Listing 4.5
Declaring Spring MVC’s servlet in web.xml
<?xml version="1.0" encoding="UTF-8"?>
<web-app xmlns="http://java.sun.com/xml/ns/javaee"
xmlns:xsi="http://www.w3.org/2001/XMLSchema-instance"
xsi:schemaLocation="http://java.sun.com/xml/ns/javaee
http://java.sun.com/xml/ns/javaee/web-app_2_5.xsd"
version="2.5">
<display-name>Spring Batch in a web application</display-name>
<listener>
<listener-class>
org.springframework.web.context.ContextLoaderListener
</listener-class>
</listener>
<servlet>
<servlet-name>sbia</servlet-name>
<servlet-class>
org.springframework.web.servlet.DispatcherServlet
</servlet-class>
</servlet>
<servlet-mapping>
<servlet-name>sbia</servlet-name>
<url-pattern>/*</url-pattern>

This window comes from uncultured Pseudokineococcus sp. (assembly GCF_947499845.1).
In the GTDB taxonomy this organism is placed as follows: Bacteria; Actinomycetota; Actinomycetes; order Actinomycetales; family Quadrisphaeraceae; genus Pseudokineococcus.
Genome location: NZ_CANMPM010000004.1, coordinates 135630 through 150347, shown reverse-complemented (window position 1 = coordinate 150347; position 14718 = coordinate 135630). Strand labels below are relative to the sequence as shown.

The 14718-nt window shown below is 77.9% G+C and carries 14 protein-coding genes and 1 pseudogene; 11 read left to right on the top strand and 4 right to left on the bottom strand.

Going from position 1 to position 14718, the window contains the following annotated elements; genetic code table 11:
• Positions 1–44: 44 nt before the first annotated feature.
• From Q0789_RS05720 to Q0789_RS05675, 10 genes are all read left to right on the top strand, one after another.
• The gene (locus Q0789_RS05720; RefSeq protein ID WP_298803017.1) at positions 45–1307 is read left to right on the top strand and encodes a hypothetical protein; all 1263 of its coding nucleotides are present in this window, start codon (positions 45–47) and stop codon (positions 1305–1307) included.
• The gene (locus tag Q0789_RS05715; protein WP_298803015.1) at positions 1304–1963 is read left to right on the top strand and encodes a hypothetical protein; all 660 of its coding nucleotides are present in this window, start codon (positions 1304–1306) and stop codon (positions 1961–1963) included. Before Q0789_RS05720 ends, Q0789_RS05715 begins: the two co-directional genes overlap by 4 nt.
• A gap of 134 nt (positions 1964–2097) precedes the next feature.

</servlet-mapping>
</web-app>
Declares Spring
MVC servlet
Maps servlet
to URLs
A Spring MVC servlet creates its own Spring application context. By default, its configuration file is [servlet-name]-servlet.xml. In this case, you create an sbia-servlet.xml
file in the WEB-INF directory of the web application. You must declare the web controller in this file, as shown in the following snippet:
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Stopping jobs gracefully
<?xml version="1.0" encoding="UTF-8"?>
<beans xmlns="http://www.springframework.org/schema/beans"
xmlns:xsi="http://www.w3.org/2001/XMLSchema-instance"
xsi:schemaLocation="http://www.springframework.org/schema/beans
http://www.springframework.org/schema/beans/spring-beans-3.0.xsd">
<bean class="com.manning.sbia.ch04.web.
➥ JobLauncherController">
<constructor-arg ref="jobLauncher" />
<constructor-arg ref="jobRegistry" />
</bean>
Declares job launcher
web controller
</beans>
In this configuration, you declare the
DispatcherServlet application context